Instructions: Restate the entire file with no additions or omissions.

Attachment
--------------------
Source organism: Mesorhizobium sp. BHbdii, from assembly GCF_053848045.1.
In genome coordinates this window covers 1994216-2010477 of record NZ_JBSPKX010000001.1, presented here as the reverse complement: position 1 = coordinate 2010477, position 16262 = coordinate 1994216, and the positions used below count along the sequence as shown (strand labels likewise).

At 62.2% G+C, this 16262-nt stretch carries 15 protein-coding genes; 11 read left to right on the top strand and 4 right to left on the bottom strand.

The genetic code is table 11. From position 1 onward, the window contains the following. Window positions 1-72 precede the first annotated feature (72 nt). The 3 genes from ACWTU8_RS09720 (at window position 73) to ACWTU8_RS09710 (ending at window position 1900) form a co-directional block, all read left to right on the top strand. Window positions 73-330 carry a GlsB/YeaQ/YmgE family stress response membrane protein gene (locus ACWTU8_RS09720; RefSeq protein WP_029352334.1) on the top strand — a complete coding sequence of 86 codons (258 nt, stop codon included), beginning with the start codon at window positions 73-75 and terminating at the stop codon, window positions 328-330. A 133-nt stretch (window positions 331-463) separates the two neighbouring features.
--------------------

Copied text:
Source organism: Mesorhizobium sp. BHbdii, from assembly GCF_053848045.1.
In genome coordinates this window covers 1994216-2010477 of record NZ_JBSPKX010000001.1, presented here as the reverse complement: position 1 = coordinate 2010477, position 16262 = coordinate 1994216, and the positions used below count along the sequence as shown (strand labels likewise).

At 62.2% G+C, this 16262-nt stretch carries 15 protein-coding genes; 11 read left to right on the top strand and 4 right to left on the bottom strand.

The genetic code is table 11. From position 1 onward, the window contains the following. Window positions 1-72 precede the first annotated feature (72 nt). The 3 genes from ACWTU8_RS09720 (at window position 73) to ACWTU8_RS09710 (ending at window position 1900) form a co-directional block, all read left to right on the top strand. Window positions 73-330 carry a GlsB/YeaQ/YmgE family stress response membrane protein gene (locus ACWTU8_RS09720; RefSeq protein WP_029352334.1) on the top strand — a complete coding sequence of 86 codons (258 nt, stop codon included), beginning with the start codon at window positions 73-75 and terminating at the stop codon, window positions 328-330. A 133-nt stretch (window positions 331-463) separates the two neighbouring features.